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Biomarkers - Articles and news items
There is an urgent need to predict which treatment will report the most benefit to a patient with cancer. To that end, scientists are exploring any possible biomolecule in the organism that can mark each individual for its adequate treatment. If achieved, it will open a personalised medicine era.
In recent years, mass spectrometry (MS) based proteomics has moved from being a qualitative tool (used to mainly identify proteins) to a more reliable analysis tool, allowing relative quantitation as well as absolute quantitation of a large number of proteins. However, the developed quantitative methods are either specific for certain types of samples or certain types of mass spectrometers. In some cases, developing expertise on how to use a given method may take a long time and the use of these methods is therefore limited to few laboratories. Other quantitative methods are suitable for simple standard protein mixes which are far from the complexity of real samples. As a consequence, the number of available quantitative methods is high and choosing the right one is challenging.
RNA levels can be measured with very high specificity, sensitivity and accuracy with techniques such as real-time quantitative PCR (qPCR), microarray analysis and next generation sequencing. This makes messenger (m) RNAs and potentially microRNAs and other non-coding RNAs popular as biomarkers. But RNA is less stable and more dynamic than DNA, and assays are not always specific for RNA, so can we trust measured expression values?
A biomarker is a biological molecule found in blood, other body fluids or tissues, and is a sign of a normal or abnormal process, or of a condition or disease1. The biomarker may be used to see how well the body responds to a treatment for a disease or condition. Most popular and common molecular biomarkers are DNA, RNA and proteins. While proteins and in particular DNA are quite stable molecules and can be analysed for many properties such as sequence years after being removed from their natural biological environment, RNA molecules are not (Table 1). The extra 2’-hydroxyl group on the ribose in RNA that is absent in DNA is a nucleophile. It confers catalytic activity to ribozymes, but also makes RNA intrinsically unstable. In aqueous solution, RNA spontaneously degrades through self-cleavage catalysed by metal ions such as Mg2+, high (>9) or low (<2) pH, and temperature. EDTA or citrate is therefore typically added to RNA preserving solutions to chelate Mg2+2. Although RNA is more resistant to ultraviolet (UV) irradiation than DNA, it causes several types of damage including photochemical modification, cross – linking and oxidation.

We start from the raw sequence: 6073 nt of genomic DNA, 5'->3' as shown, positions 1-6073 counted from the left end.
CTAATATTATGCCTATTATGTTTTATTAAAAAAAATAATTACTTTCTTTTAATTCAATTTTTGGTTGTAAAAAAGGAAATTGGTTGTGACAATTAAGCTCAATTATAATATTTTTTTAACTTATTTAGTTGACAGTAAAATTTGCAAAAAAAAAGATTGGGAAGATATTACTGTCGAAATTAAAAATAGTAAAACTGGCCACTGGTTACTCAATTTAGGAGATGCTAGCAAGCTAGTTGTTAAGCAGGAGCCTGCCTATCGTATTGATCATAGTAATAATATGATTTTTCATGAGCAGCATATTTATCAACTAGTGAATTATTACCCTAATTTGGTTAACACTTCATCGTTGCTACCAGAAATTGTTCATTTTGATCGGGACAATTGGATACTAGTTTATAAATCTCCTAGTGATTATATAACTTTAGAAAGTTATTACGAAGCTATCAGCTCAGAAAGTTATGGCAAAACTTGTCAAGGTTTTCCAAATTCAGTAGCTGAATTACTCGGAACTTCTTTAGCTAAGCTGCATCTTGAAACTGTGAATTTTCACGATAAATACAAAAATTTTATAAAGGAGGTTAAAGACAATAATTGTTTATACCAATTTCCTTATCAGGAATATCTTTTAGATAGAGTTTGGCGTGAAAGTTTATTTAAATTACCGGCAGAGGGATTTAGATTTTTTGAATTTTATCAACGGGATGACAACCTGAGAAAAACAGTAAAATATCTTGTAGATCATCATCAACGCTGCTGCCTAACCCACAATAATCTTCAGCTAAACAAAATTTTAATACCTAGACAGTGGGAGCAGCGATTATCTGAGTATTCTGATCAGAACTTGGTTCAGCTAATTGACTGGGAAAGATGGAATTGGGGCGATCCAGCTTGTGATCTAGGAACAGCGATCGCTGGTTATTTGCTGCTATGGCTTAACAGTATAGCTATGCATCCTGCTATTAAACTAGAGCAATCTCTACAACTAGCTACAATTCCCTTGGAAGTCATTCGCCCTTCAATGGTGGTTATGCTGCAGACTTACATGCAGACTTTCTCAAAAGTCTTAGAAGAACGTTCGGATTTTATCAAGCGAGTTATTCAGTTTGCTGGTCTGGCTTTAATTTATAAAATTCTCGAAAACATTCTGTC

Biomarkers are biological characteristics that are objectively measured and evaluated as indicators of normal biological processes, pathogenic processes or pharmacological responses to a therapeutic intervention. Biomarkers can be used to determine disease onset, progression, efficacy of drug treatment, patient susceptibility to develop a certain type of disease or predict efficacy of treatment at a particular disease stage. Protein molecular biomarkers are particularly popular due to the availability of a large range of analytical instrumentation, which can identify and quantify proteins in complex biological samples. Proteins are key compounds in biosynthesis, cell, tissue and organ signalling and provide cell and tissue structural stability in living organisms. The primary protein sequences are encoded in the genome; however, their complex posttranslational modifications (PTMs) and three dimensional structures are fairly unpredictable from genomic information. In this mini-review, we will provide an overview of the current state, challenge and important aspects of protein biomarker discovery and validation…
Issue 3 2012, Proteomics / 10 July 2012 / Paul C. Guest, Department of Chemical Engineering and Biotechnology, University of Cambridge and Sabine Bahn Department of Chemical Engineering and Biotechnology, University of Cambridge & Department of Neuroscience, Erasmus Medical Centre
Pharmaceutical companies are under increasing pressure to improve their efficiency and returns on drug discovery projects. This is a daunting task considering that the average drug costs approximately one billion US dollars to develop and takes around 12 years from initial discovery to reach the market1. In addition, approximately 70 per cent of drugs fail to recover their research and development costs and around 90 per cent fail to provide a satisfactory return on investment. Therefore, minimising risk is one of the most important aims in pharmaceutical discovery programs today.
There are now efforts to establish standard operating procedures to navigate through these problems and, at the same time, meet the regulatory demands. To facilitate this process, the regulatory health authorities have encour aged the incorporation of biomarkers into the drug discovery pipeline and the Food and Drug Administration (FDA) has called for efforts to modernise and standardise approaches for the delivery of more effective and safer drugs2.
Proteomics is the most applicable tech – nology for implementing biomarker app – roaches in drug discovery given that virtually all existing drug targets are proteins3. Proteomics is a systems approach for the global study of protein expression changes4.
Dr Nicholls has over 30 years’ experience of building international businesses…
Cancer Biology, Issue 1 2012 / 28 February 2012 / Janina Staub and Jochen Utikal, Department of Dermatology, Venereology and Allergology, University Medical Center Mannheim, University of Heidelberg & Skin Cancer Unit, German Cancer Research Center
During the last few years, significant improvements in the treatment of metastatic melanoma were reported, targeting molecules involved in the pathogenesis of melanoma. Different clinical trials were able to prove a prolonged overall survival by introducing new therapeutic agents. Hereby an imunomodulating therapy with the anti-CTLA-4 antibody ipilimumab has been established. Other promising treatment possibilities include targeted therapies for melanoma patients showing certain activating mutations in their tumour cells, e.g. BRAF V600 mutations and their selective inhibition by vemurafenib or the inhibition of the c-Kit receptor by drugs such as imatinib mesylate. This review will provide a brief overview of the latest therapeutic strategies and recent achievements in treating metastatic melanoma, as well as discuss the arising problems with resistance mechanisms to selective therapies. It will also highlight future approaches to combine specific treatments in an attempt to individualise melanoma treatment for every patient with the best possible efficacy and outcome…
Whitepapers / 1 February 2012 / Oxford Gene Technology